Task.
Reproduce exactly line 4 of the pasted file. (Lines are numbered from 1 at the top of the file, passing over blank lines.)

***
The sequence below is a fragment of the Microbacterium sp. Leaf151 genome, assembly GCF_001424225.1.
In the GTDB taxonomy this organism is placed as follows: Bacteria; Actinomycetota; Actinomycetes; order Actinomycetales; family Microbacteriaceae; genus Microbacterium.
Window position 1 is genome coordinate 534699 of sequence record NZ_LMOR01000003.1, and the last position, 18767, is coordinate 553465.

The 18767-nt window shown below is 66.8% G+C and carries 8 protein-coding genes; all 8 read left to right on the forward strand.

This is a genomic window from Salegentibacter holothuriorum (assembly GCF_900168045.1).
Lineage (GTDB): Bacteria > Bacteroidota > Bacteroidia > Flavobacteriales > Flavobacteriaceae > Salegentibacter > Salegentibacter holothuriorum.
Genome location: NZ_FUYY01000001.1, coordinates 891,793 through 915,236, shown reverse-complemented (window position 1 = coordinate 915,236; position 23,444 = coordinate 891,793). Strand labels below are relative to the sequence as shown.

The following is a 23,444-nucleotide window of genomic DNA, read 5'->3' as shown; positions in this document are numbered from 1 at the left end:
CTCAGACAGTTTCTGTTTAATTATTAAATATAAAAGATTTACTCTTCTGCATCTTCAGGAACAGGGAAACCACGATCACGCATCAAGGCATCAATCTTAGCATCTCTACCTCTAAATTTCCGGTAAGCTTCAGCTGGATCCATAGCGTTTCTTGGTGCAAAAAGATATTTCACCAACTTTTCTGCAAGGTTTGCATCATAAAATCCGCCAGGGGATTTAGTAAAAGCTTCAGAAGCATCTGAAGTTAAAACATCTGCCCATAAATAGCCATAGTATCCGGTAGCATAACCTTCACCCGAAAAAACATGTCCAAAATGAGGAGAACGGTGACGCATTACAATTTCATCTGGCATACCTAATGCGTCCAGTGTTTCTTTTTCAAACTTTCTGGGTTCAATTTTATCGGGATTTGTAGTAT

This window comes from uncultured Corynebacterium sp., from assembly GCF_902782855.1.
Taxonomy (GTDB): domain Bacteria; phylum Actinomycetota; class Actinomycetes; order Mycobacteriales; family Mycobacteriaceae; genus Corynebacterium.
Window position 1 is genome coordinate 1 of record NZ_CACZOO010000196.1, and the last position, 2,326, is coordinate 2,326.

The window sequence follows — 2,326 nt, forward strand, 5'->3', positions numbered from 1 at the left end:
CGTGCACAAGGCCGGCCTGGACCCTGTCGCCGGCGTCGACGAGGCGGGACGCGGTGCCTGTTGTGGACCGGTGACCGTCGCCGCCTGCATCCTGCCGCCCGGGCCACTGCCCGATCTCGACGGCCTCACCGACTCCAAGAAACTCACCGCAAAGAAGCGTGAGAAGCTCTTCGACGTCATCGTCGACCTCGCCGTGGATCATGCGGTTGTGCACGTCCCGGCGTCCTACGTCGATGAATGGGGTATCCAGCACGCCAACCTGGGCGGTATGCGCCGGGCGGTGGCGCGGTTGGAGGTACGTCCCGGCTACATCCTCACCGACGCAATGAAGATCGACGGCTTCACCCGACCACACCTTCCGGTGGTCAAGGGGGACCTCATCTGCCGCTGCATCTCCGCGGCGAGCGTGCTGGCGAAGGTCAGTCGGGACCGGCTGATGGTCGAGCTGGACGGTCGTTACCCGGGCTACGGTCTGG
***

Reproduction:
The 18767-nt window shown below is 66.8% G+C and carries 8 protein-coding genes; all 8 read left to right on the forward strand.